Driving across the outback is where I feel most comfortable in life. That might seem slightly unfortunate, seeing as I spend the better part of my time working in a community law office in suburban Melbourne, but hey – life isn’t one big peak experience. Besides, it’s not like I’m not comfortable day to day; I just mean that this one experience feels incredibly natural to me.
I think it might be to do with the ephemeral nature of the little packets of experience you get to have when speeding through a seemingly sparse landscape. A wallaby here, some local kids over there, an amazing tree growing in an improbable spot, the occasional finger salute. That last one is what I call it when you pass another driver and you acknowledge each other by lifting one finger off the wheel. It’s a thing, and quite an exciting one at that – especially if you haven’t seen anyone else on the road for hours, as is quite often the case.
I’ve even worked out some novelty forms of said salute, my favourite being a tie between the metal horns and the peace sign. It’s just a way to connect with fellow drivers, aside from sizing up who’s got the best custom ute canopy. Melbourne drivers aren’t as liable to notice this kind of small gesture, I guess because there’s so much else to focus on while driving. In the desert, there’s sometimes very little to break up your visual field from the drivers’ seat, so you’re more likely to notice something as small as a lifted finger.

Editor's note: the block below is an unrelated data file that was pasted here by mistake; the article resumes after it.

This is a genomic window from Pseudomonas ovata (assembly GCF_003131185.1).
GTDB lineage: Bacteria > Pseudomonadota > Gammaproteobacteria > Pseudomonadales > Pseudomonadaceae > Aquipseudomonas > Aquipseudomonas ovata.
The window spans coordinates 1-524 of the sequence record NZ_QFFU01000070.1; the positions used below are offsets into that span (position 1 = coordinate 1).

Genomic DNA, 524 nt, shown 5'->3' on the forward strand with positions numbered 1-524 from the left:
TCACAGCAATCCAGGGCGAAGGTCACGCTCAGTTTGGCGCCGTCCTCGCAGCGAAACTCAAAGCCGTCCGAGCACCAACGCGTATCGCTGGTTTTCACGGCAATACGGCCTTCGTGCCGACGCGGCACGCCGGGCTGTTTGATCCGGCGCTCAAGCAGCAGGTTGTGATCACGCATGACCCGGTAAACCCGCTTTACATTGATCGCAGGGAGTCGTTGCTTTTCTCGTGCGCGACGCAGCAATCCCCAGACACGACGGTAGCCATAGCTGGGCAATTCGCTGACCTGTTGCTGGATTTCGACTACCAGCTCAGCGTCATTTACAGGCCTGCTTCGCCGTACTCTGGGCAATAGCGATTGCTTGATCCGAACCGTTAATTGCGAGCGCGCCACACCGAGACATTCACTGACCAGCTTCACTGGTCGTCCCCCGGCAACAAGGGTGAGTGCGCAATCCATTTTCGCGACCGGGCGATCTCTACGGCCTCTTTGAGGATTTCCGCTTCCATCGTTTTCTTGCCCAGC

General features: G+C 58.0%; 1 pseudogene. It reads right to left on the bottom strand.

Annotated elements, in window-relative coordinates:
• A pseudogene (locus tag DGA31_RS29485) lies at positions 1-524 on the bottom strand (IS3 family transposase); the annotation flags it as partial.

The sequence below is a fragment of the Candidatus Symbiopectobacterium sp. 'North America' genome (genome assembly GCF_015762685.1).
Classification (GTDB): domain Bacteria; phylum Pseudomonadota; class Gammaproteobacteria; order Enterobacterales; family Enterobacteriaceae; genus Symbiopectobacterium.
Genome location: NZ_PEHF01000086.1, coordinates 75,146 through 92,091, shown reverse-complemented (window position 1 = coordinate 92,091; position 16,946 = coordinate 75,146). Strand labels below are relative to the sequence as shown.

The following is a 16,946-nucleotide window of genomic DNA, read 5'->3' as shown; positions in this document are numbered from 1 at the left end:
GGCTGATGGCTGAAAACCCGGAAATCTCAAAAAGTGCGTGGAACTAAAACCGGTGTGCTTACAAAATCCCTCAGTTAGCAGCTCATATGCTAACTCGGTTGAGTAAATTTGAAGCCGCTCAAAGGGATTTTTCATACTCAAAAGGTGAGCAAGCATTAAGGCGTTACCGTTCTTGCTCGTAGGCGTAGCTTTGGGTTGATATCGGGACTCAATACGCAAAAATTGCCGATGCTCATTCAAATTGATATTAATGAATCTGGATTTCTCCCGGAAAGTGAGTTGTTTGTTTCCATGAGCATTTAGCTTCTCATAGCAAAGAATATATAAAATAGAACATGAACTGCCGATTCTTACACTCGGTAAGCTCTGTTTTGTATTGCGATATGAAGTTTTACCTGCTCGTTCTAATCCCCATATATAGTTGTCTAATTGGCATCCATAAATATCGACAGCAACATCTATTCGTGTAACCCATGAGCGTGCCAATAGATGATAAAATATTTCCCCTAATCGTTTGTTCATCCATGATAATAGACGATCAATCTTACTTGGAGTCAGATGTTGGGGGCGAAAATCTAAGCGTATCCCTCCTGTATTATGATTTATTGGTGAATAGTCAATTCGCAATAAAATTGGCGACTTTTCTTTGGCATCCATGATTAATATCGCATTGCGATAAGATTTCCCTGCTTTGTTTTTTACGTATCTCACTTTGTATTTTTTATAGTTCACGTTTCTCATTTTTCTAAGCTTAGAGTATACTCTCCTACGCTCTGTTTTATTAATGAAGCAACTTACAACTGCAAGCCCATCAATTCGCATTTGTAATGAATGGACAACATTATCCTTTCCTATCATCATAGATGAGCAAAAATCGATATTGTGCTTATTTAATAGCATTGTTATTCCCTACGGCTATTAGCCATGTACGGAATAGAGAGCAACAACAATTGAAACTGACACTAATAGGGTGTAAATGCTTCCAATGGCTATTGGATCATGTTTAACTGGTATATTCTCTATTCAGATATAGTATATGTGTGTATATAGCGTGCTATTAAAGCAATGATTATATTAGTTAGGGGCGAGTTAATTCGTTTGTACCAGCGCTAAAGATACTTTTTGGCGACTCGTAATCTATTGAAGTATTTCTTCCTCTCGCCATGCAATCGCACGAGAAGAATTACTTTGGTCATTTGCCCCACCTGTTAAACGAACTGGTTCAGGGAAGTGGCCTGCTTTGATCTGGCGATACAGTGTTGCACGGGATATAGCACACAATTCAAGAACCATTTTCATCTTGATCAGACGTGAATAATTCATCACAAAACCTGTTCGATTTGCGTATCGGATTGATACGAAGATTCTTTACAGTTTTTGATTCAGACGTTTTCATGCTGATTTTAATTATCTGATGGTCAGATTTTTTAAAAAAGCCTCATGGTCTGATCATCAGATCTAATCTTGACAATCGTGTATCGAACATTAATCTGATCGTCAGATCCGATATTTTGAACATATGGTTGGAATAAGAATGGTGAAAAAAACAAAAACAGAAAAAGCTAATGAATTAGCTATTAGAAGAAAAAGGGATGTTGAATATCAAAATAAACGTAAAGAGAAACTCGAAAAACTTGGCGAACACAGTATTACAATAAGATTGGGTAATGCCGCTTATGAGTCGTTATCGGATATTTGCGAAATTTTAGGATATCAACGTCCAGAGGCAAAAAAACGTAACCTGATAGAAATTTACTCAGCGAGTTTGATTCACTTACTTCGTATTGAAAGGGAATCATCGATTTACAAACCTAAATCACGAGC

Speaking for myself, I’m inclined to notice other things as well, like a really solid ute tray design. Melbourne must have programmed me for picking up a finely crafted vibe because I do feel like I nerd out on it a bit more than others when I’m on the road. It’s definitely not that other drivers don’t appreciate these details; they might even appreciate them more than I do. It’s just that I look at them through a particular lens that has a distinctly Melbourne style tinge to it.